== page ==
The Commission will be a machine set up to assess assistance to industry on the basis of commercial and economic criteria and its recommendations will be presented to the Parliament. The Government can act on those recommendations by agreeing to them, amending them or rejecting them. It may take advice from a whole range of industry people, industry groupings, from its own departments and from its own Ministers, and weigh that advice against the advice of the Commission. There is no basis in the Country Party's objection to this organisation. Its objection fundamentally is that the setting up of this body will weaken the Country Party's bargaining strength and the strength it derives from the fact that industries come to it seeking subsidies and have subsidies delivered to them. There was no adequate public scrutiny of the decision making processes to determine primary industry subsidies and other subsidies under the stewardship of the Country Party when it was in Government.

The Country Party is the only Party objecting to this Commission. The Liberal Party of Australia supports it, admittedly with amendments, but it supports it in principle. I believe that the Parliament should take no heed of the false and mock indignation of the Leader of the Country Party who insists that this is another extension of what he calls, in the jargonistic terms that he used, a socialist enterprise and another galloping bureaucracy. The Country Party is famous, as the Minister for Education (Mr Beazley) said on one occasion, for capitalising its profits and socialising its losses. It never worries about government initiative or government interest in commercial activity when the government is subsidising losses or subsidising the people who support the Country Party. The only time it ever complains about government initiative in industry is, of course, when it is in terms of the holding back of some of the largesse that goes from this Parliament to a lot of different industries throughout Australia. The Government is supporting the setting up of this Australian Industries Assistance Commission. It flows from the report on the establisihment of an Australian Industries Assistance Commission which Sir John Crawford was commissioned by the Prime Minister (Mr Whitlam) to make in March. This Bill is constructed from that report. It is to see that adequate assistance goes to all industries in Australia and that there is not discrimination between the primary and secondary area or indeed between the small secondary manufacturing area and the large secondary interests with which the Australian Country Party has identified itself in the past.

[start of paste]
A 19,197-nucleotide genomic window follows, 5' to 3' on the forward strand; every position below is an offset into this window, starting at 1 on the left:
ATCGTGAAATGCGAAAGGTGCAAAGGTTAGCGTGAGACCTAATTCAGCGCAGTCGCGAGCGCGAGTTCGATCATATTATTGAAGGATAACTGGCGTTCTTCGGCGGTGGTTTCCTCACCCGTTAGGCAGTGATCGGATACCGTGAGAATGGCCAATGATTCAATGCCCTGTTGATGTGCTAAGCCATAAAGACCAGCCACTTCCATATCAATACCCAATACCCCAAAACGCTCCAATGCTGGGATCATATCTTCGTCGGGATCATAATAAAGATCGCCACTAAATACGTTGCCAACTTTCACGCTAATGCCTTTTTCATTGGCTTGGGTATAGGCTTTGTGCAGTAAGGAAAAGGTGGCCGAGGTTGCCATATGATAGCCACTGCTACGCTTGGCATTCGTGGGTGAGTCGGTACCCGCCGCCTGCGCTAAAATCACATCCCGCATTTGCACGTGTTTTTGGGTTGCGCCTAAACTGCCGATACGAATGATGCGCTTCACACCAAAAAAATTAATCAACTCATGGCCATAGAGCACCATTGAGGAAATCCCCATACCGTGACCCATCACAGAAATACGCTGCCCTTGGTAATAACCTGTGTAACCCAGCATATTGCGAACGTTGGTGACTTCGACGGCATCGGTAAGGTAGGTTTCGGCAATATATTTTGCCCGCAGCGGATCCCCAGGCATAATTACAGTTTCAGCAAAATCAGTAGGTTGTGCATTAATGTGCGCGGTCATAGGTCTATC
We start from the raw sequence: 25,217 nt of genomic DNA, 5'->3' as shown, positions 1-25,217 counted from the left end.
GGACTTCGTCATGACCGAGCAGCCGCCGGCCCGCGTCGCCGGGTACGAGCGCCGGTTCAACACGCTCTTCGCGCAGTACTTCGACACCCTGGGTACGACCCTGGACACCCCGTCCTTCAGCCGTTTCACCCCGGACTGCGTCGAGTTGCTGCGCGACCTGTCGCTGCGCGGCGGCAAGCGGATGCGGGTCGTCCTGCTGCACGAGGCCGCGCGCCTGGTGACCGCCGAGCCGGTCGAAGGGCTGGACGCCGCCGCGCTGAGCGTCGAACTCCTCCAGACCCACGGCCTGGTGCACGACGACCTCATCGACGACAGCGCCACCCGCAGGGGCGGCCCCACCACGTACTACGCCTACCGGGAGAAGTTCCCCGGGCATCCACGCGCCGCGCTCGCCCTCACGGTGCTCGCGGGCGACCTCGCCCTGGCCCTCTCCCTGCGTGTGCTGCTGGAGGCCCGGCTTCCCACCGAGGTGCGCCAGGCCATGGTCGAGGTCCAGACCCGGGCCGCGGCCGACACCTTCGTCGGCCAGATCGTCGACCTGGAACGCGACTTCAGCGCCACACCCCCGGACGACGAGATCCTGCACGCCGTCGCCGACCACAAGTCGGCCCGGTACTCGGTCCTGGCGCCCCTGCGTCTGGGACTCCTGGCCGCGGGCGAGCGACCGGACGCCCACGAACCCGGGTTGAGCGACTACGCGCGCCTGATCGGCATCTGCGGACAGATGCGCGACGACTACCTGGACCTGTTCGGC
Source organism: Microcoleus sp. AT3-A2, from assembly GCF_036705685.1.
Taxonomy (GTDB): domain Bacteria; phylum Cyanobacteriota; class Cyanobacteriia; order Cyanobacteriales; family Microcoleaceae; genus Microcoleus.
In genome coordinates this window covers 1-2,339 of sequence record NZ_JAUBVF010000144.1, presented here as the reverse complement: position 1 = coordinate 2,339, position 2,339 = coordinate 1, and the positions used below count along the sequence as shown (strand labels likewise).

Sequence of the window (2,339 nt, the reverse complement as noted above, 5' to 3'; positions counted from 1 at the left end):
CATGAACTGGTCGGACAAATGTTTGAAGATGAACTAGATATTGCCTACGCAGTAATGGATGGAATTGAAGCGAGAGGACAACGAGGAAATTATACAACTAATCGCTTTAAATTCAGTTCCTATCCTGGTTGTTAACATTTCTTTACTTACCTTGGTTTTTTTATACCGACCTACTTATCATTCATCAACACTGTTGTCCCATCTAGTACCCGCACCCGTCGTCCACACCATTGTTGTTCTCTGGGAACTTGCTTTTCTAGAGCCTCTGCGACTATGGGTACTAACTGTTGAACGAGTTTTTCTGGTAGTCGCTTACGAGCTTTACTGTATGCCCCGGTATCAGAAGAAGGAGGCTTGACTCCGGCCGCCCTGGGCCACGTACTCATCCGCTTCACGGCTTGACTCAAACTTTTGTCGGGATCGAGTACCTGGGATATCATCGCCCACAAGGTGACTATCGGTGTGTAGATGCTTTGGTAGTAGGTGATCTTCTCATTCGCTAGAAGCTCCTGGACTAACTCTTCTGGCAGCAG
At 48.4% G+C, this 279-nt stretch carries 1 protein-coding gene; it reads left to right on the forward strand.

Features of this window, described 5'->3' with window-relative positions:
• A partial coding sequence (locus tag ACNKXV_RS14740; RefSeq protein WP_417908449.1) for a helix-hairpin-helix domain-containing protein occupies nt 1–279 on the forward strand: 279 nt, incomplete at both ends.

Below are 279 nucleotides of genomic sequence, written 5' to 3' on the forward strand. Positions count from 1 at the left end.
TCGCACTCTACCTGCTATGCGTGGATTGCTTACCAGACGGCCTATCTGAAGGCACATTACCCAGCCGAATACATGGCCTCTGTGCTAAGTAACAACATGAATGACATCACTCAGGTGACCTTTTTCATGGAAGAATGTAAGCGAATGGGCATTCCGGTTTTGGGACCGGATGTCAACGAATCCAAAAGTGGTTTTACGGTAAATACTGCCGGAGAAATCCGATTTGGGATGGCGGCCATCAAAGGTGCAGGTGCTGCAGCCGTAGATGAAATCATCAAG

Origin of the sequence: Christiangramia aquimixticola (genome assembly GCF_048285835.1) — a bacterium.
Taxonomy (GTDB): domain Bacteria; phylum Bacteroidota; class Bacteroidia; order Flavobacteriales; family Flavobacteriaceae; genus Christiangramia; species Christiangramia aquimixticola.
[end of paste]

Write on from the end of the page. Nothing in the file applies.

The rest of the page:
That is the fundamental reason why this Labor Government is intent upon extending the Tariff Board, as we know it and as it has existed in the past, from the organisation it is today to this new Commission which will encompass, as I said before, not only secondary industry but primary industry as well. I suppose it is a bit of a knock to the Country Party to think that its decisions in the future will have to come under the scrutiny of this Commission and that its decisions and the reasons for those decisions and recommendations to the Government will be made public. It will not be so easy for it to disregard any of the opposition that is generally offered in counter to its proposals for assistance to the various industries that it assisted in the past. I support the Government in this Bill. I am opposed to the amendment moved by the Leader of the Australian Country Party. His arguments are bunkum. They do not deserve support. They are advanced to prop up the sectional interests of what is the most outrageous agrarian pressure group this country has ever seen.